Born: 4 September, 1932, in Margate.
Died: 29 December, 2003, in Norfolk, aged 71.
FROM the 1970s, Dinsdale Landen seemed to corner the market in accident-prone suitors. He certainly had a way with farce that made him very special, but he was often seen to advantage in contemporary and classical plays. He certainly played the "daft Alec" with immense verve and style, but he brought a deft realism to many Shakespeare roles and gave fine performances in contemporary works by Joe Orton, Michael Frayn and Tom Stoppard.
He never allowed his bunglers to go too far (stuttering and stammering was a Landen forte), but he often stopped the show with gales of laughter from the audience. He was seen in many traditional dramas and series on television (Lovejoy, The Glittering Prizes etc).
Dinsdale James Landen attended the King’s School, Rochester and studied for the stage locally. He then did small parts with touring companies (particularly the Donald Wolfit Company) before making his West End debut in 1957 in Rodney Ackland’s thriller A Dead Secret, starring Paul Scofield.
Many other small parts followed (most notably as "Patrick Denis as a man" in Auntie Mame, which starred Beatrice Lillie), and then he joined the Royal Shakespeare Company in 1959. There he played important roles (Gobbo in Peter O’Toole’s Merchant of Venice) before doing several seasons at the Open Air Theatre in Regent’s Park. In 1970 Landen joined Alec McCowen in the long-running West End hit The Philanthropist by Christopher Hampton.
Many theatregoers first spotted Landen when he appeared in the west end in the RSC’s smash hit production of London Assurance. In a brilliant cast (including Donald Sinden and Judi Dench) Landen delivered a masterly performance as the ne’er-do-well son, appropriately named Dazzle. As Sinden boomed away with his oft-repeated "in a hamper", Landen got many laughs as the Lothario son who eyed every girl except the prim Miss Dench.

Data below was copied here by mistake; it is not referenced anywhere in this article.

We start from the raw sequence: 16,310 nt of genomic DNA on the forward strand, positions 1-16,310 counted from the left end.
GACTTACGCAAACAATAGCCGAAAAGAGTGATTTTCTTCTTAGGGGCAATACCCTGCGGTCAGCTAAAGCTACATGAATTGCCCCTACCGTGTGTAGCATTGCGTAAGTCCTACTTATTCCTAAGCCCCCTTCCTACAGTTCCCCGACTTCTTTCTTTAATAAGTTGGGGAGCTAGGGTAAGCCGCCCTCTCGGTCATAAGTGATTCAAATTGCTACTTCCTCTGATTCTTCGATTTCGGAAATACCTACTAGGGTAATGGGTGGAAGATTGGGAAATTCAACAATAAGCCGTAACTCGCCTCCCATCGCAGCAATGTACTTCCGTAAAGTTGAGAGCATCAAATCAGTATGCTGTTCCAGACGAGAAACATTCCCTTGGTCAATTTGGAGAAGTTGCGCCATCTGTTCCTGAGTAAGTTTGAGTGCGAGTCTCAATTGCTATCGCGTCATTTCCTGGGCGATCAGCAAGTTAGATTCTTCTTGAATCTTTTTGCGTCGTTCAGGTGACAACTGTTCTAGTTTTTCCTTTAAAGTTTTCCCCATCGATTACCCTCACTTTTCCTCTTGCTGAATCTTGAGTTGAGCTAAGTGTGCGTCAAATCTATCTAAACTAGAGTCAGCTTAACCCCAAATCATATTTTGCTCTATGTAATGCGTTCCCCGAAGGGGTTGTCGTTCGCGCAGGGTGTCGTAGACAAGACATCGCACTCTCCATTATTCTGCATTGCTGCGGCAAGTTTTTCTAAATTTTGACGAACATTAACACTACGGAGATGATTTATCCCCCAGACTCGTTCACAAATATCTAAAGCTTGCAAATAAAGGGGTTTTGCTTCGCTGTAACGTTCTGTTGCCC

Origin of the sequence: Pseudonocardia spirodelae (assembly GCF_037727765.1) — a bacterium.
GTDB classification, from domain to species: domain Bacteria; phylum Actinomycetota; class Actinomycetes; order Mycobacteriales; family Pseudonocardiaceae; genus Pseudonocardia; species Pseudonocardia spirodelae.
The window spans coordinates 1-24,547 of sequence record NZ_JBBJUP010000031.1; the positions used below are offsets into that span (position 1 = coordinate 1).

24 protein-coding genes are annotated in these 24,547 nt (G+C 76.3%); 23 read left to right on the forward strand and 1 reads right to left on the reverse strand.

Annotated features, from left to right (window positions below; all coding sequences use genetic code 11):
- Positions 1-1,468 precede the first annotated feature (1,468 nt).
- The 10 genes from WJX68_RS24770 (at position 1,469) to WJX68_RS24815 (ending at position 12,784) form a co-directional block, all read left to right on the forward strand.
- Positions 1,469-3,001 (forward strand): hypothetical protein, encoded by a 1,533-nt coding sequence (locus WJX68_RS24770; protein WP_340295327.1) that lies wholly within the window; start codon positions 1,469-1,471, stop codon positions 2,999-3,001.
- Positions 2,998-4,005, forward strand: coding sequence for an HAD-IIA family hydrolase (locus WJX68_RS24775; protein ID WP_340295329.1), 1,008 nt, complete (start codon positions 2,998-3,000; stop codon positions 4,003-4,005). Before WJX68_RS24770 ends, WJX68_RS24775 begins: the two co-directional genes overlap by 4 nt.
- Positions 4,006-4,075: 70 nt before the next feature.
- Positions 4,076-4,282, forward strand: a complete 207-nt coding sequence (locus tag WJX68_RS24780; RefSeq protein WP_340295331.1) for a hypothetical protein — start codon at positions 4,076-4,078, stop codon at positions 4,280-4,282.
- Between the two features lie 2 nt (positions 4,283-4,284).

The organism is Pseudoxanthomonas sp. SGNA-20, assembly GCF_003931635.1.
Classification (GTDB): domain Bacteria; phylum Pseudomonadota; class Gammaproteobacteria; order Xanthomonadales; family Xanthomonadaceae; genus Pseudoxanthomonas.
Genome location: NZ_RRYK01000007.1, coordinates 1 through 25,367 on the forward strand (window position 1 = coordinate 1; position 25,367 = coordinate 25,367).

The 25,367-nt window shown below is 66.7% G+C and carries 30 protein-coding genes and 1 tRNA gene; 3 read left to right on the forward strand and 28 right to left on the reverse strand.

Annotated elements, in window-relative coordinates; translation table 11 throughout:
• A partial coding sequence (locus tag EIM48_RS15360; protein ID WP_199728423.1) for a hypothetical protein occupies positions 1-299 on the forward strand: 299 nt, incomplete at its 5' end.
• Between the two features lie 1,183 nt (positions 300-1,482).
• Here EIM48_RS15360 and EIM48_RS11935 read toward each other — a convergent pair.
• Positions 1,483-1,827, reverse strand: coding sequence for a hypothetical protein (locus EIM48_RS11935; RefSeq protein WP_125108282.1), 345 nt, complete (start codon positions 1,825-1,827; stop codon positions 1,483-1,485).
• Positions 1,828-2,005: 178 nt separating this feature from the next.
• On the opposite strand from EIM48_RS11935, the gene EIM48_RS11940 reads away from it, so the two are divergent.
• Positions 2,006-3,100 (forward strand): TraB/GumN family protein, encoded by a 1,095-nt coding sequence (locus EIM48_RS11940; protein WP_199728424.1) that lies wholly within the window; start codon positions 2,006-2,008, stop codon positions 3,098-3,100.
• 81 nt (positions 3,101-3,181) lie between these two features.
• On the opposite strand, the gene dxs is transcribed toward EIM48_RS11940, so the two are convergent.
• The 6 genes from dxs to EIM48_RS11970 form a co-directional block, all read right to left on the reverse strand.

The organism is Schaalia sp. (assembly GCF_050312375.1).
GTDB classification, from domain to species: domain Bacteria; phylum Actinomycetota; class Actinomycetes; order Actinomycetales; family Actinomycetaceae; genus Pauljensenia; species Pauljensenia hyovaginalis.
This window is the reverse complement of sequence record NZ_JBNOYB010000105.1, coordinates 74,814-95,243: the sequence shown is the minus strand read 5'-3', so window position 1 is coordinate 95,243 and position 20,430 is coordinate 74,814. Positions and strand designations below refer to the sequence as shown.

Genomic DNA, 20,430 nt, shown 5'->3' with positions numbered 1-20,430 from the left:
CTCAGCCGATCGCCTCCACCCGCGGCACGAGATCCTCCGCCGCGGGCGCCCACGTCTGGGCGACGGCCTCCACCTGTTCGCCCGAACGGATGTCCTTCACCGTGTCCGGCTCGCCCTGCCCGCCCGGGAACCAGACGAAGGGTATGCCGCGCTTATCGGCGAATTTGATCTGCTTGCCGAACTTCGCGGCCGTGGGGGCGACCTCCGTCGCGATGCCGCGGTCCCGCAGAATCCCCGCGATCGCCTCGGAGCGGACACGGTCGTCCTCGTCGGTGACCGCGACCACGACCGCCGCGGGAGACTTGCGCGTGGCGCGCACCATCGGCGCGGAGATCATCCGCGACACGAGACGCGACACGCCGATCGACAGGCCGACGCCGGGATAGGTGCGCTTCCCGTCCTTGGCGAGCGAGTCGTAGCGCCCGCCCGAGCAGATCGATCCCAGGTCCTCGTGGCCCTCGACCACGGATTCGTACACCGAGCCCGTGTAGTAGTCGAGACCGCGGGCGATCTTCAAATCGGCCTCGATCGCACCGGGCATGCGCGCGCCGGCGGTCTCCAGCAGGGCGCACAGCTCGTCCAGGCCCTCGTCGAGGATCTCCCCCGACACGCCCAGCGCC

Landen had by then established himself as a major comic actor and Peter Hall asked him to join the National Theatre in 1976 for the company’s first major attempt at farce.
The Ben Travers classic Plunder was chosen, in which Landen played a silly-ass character called D’Arcy Tuck, who was the world’s worst burglar and a typical Hooray Henry.
Landen’s polished but wonderfully camp performance received raves from the critics ("somewhere between Groucho and Chico Marx"). He followed this at the National Theatre with the title role in Shaw’s The Philanderer.
His other appearance with the National Theatre was in Stoppard’s adaptation of On The Razzle, which opened at the Edinburgh Festival of 1981.
The cast was top drawer (Felicity Kendall, Michael Kitchen, Joan Hickson) and was a hit from the moment the curtain rose at the Lyceum. The heavily mustachioed Landen was in tremendous form - although the Festival Society was more than a touch miffed that when the play moved to London, the NT stated in its programme that the official first night took place in London rather than Edinburgh.
Landen was seen often on television: beginning his career as a joyous Pip in the BBC’s Great Expectations in 1959. He was then either cast as the suave do-gooder or a scheming burglar. Roles in Lovejoy, Dr Who, Mickey Dunne, Devenish, Glittering Prizes and Radio Pictures all followed. He played in the first series of the popular comedy Pig in the Middle. One of his final TV roles was in Catherine Cookson’s The Wingless Bird in 1997.
Landen continued to work on the stage and memorably recorded many spoken books for tape. His last stage performance was at the Chichester Festival in 1998 in David Hare’s Racing Demon. Soon after that, cancer of the mouth was diagnosed and he spent much of his time in his beloved Norfolk.
Landen was an actor of much quality who knew how to time a laugh to perfection, but there was subtlety and style that marked him out as a most accomplished comic actor. He had a wonderful ability to bring bungling butlers, panicky suitors and hen-pecked husbands alive with vigorous enthusiasm and commitment.
Landen married the actress Jennifer Daniel in 1959. She survives him.